Changing schools midsemester is always difficult but never more so than when that school is Los Angeles’ Cecil B. DeMille Elementary. Suddenly 12-year-old midwesterner Mitchell finds himself surrounded by the offspring of movie stars, producers, and makeup artists who spend lunchtime discussing production values and shares. When it comes out that Mitchell doesn’t watch TV, he is in danger of becoming an outcast—and then an impulsive audition lands him a commercial for a sugary soda pop called Fizzy Whiz. Just like that, Mitchell’s the next big thing, signing autographs, attending the coolest parties, and learning to work the room with schmooze-savvy classmates. Williams’ breezy tale is as addictive and bubbly as a Fizzy Whiz itself, and her experience in the entertainment industry packs real value into her descriptions of auditions, movie sets, and agent negotiations. Of course, the double-edged reality of kid stardom is well known, and Mitchell’s realization that he is a product being assembled is both goofy and poignant. Grades 5-8.
–Daniel Kraus, Booklist
Mitch Mathis doesn’t own a TV. He has never seen STAR WARS. In the world of Hollywood and Cecil B. DeMille Elementary School, Mitch is a freak – a pop culture deprived kid in a school full of children of the powerful and famous.
There’s Skywalker Ortega, whose parents are special effects gurus. And Julia Jodie Schwartz, named after her agent father’s two highest earning clients. And what does Mitch’s dad do? He studies bugs. Who cares if you follow all the new-kid rules when your dad ruins your social life when he shows up to career day in a giant, hideous roach costume?
Desperate to fit in and lose the nickname “Roach Boy,” Mitch goes to an open casting call, where he ends up being cast in a soda commercial that launches a popular catch-phrase. Suddenly he becomes famous; kids are stopping him for his autograph! He’s recognized wherever he goes! Life couldn’t be better. That is, until the fame takes on a life of its own.
In the end Mitch must rely on his gut – and his Hollywood savvy classmates – to help him figure out who he wants to be: a bona fide star or a (somewhat) regular kid.
WHY WRITE A BOOK ABOUT HOLLYWOOD?
The entertainment industry is like no other. It is art and commerce put together in an uncomfortable fit. It’s a difficult business but an extraordinary one: exciting, aggravating, fun, vicious, glamorous, frustrating, gratifying and heartbreaking. Believe it or not, I love it all. This book is a love story.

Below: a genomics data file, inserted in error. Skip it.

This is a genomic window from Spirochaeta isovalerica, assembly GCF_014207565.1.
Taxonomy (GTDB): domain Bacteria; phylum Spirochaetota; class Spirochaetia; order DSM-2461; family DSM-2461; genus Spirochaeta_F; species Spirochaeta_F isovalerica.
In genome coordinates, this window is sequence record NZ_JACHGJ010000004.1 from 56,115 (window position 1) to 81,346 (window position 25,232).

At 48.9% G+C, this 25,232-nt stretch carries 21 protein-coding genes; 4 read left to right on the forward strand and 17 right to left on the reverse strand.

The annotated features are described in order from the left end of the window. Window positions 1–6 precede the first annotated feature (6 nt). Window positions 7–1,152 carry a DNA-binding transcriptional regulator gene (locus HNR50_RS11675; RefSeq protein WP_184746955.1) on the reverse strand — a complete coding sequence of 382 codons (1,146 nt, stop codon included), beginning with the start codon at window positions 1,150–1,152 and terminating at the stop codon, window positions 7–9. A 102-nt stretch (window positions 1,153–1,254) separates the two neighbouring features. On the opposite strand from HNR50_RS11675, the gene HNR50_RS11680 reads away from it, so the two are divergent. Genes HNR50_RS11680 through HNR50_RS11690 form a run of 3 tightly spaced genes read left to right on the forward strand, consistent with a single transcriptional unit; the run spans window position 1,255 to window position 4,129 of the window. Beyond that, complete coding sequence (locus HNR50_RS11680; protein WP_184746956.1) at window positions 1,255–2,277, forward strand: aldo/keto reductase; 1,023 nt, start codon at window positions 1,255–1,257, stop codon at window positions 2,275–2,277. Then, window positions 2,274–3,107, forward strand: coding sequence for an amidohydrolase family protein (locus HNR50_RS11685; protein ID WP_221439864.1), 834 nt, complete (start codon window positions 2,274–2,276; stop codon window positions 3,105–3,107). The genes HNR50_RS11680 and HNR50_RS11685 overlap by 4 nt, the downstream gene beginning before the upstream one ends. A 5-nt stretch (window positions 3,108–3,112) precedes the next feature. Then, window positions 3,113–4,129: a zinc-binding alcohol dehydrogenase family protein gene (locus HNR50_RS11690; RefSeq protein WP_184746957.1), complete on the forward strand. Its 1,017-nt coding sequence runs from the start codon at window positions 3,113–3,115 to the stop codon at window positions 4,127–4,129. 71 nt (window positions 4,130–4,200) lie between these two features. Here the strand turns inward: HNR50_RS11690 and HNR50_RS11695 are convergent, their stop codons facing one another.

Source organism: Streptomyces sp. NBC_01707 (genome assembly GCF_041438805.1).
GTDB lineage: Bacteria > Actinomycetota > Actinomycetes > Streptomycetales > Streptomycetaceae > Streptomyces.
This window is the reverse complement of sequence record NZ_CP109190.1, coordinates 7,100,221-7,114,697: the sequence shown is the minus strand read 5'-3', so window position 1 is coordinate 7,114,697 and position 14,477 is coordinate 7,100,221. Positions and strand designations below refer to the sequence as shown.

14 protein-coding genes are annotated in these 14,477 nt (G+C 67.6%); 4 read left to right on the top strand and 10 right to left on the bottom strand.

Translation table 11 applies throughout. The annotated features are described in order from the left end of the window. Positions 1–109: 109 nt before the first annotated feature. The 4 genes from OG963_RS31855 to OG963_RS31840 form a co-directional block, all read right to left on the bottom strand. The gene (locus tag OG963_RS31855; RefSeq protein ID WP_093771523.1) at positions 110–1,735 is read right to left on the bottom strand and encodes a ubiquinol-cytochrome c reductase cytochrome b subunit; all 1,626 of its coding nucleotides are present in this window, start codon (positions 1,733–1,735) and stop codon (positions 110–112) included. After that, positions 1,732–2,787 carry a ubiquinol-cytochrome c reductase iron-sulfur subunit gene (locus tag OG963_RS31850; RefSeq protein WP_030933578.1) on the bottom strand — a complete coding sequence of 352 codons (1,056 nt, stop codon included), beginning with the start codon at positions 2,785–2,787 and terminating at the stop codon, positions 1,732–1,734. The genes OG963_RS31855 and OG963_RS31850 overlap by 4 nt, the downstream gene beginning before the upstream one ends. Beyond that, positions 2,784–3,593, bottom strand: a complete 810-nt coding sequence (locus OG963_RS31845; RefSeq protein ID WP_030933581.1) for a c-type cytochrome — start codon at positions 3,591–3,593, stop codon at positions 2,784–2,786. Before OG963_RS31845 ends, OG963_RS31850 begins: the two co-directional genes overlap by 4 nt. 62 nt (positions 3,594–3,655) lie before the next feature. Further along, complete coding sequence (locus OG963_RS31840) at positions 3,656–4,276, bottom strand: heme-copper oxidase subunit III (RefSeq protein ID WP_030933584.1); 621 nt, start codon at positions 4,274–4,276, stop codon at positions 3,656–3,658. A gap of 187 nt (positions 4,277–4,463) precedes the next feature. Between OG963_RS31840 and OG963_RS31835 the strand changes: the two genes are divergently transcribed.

I remember what it was like when I first arrived in Hollywood, fresh out of college, looking for work as a writer. I felt like Alice in Wonderland; everything seemed so bizarre. The people, the parties, and the work – it was funny and wonderful and weird and grotesque all at the same time. I always knew that one day I would write a book about it, even though I wasn’t even close to becoming an author yet!
My research for this book was done over the twenty-five years that I’ve been working in the entertainment industry. Twenty-five years is a long time, and I’ve had plenty of opportunities to talk to the people who work in this industry about their jobs. Admittedly, over those years the way Hollywood does business has changed. And it’s still changing as new technology provides greater creative opportunities for artistic expression. So when you read this book, the way entertainment is made and distributed may be quite different from my descriptions. Just know that at one time this was a fairly accurate portrayal. Almost everything that’s in this book has a connection to something I experienced in real life. The birthday party is not an exaggeration; I’ve been to parties with all sorts of wild animals, even an elephant! The super-sized house is certainly real and exists in every wealthy enclave of Southern California. The entertainment savvy kids certainly exist; I see them every day at my children’s’ schools. Jeremy Schwartz the agent is an amalgam of various agents I’ve met over the years. Mitch’s discovery of the soundstage with the pirate cave also really happened to me. I was working as an assistant to a television executive on the Warner Brothers lot, and discovered a soundstage with the door partially open. I peeked inside and the interior of the stage looked just as I described, with a lagoon, pirate ship and waterfall. It turns out it was the set for a movie directed by Steven Spielberg called “THE GOONIES.” As you can probably tell I had a lot of fun writing this book!